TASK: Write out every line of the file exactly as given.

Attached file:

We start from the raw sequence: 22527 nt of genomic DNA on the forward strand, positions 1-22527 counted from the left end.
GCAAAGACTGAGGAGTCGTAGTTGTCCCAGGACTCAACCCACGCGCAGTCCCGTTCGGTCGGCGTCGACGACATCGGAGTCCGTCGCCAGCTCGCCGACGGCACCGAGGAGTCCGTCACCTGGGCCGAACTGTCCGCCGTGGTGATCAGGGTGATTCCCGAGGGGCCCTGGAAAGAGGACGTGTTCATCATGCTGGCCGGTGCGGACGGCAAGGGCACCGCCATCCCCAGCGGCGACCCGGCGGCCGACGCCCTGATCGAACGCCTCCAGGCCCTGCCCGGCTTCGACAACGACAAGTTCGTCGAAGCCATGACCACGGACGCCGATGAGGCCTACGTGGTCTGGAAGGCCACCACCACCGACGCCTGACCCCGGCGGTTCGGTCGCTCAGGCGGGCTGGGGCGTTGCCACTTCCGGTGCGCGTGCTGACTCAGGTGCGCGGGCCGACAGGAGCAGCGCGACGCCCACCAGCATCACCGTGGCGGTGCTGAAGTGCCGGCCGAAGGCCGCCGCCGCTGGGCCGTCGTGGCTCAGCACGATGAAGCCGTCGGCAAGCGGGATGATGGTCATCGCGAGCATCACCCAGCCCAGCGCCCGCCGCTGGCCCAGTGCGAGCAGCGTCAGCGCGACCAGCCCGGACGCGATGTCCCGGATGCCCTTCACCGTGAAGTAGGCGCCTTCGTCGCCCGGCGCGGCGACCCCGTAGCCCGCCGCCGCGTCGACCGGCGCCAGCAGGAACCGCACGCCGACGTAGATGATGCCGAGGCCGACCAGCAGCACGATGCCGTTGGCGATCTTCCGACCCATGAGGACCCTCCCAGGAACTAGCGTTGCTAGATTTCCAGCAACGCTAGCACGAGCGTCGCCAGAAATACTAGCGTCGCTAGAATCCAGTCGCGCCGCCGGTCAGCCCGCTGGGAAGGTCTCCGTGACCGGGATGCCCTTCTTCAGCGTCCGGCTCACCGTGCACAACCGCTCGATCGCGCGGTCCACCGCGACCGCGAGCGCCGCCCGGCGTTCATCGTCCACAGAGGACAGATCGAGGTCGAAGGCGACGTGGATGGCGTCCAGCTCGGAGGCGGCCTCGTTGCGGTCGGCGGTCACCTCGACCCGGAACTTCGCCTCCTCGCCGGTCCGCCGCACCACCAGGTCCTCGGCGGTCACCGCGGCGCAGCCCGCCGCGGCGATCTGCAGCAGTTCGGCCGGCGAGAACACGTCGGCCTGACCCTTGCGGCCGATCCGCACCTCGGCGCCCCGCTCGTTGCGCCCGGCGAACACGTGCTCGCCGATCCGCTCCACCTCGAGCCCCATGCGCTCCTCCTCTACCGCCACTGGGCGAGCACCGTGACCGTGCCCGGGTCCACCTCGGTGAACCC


We start from the raw sequence: 22527 nt of genomic DNA on the forward strand, positions 1-22527 counted from the left end.
GCAAAGACTGAGGAGTCGTAGTTGTCCCAGGACTCAACCCACGCGCAGTCCCGTTCGGTCGGCGTCGACGACATCGGAGTCCGTCGCCAGCTCGCCGACGGCACCGAGGAGTCCGTCACCTGGGCCGAACTGTCCGCCGTGGTGATCAGGGTGATTCCCGAGGGGCCCTGGAAAGAGGACGTGTTCATCATGCTGGCCGGTGCGGACGGCAAGGGCACCGCCATCCCCAGCGGCGACCCGGCGGCCGACGCCCTGATCGAACGCCTCCAGGCCCTGCCCGGCTTCGACAACGACAAGTTCGTCGAAGCCATGACCACGGACGCCGATGAGGCCTACGTGGTCTGGAAGGCCACCACCACCGACGCCTGACCCCGGCGGTTCGGTCGCTCAGGCGGGCTGGGGCGTTGCCACTTCCGGTGCGCGTGCTGACTCAGGTGCGCGGGCCGACAGGAGCAGCGCGACGCCCACCAGCATCACCGTGGCGGTGCTGAAGTGCCGGCCGAAGGCCGCCGCCGCTGGGCCGTCGTGGCTCAGCACGATGAAGCCGTCGGCAAGCGGGATGATGGTCATCGCGAGCATCACCCAGCCCAGCGCCCGCCGCTGGCCCAGTGCGAGCAGCGTCAGCGCGACCAGCCCGGACGCGATGTCCCGGATGCCCTTCACCGTGAAGTAGGCGCCTTCGTCGCCCGGCGCGGCGACCCCGTAGCCCGCCGCCGCGTCGACCGGCGCCAGCAGGAACCGCACGCCGACGTAGATGATGCCGAGGCCGACCAGCAGCACGATGCCGTTGGCGATCTTCCGACCCATGAGGACCCTCCCAGGAACTAGCGTTGCTAGATTTCCAGCAACGCTAGCACGAGCGTCGCCAGAAATACTAGCGTCGCTAGAATCCAGTCGCGCCGCCGGTCAGCCCGCTGGGAAGGTCTCCGTGACCGGGATGCCCTTCTTCAGCGTCCGGCTCACCGTGCACAACCGCTCGATCGCGCGGTCCACCGCGACCGCGAGCGCCGCCCGGCGTTCATCGTCCACAGAGGACAGATCGAGGTCGAAGGCGACGTGGATGGCGTCCAGCTCGGAGGCGGCCTCGTTGCGGTCGGCGGTCACCTCGACCCGGAACTTCGCCTCCTCGCCGGTCCGCCGCACCACCAGGTCCTCGGCGGTCACCGCGGCGCAGCCCGCCGCGGCGATCTGCAGCAGTTCGGCCGGCGAGAACACGTCGGCCTGACCCTTGCGGCCGATCCGCACCTCGGCGCCCCGCTCGTTGCGCCCGGCGAACACGTGCTCGCCGATCCGCTCCACCTCGAGCCCCATGCGCTCCTCCTCTACCGCCACTGGGCGAGCACCGTGACCGTGCCCGGGTCCACCTCGGTGAACCC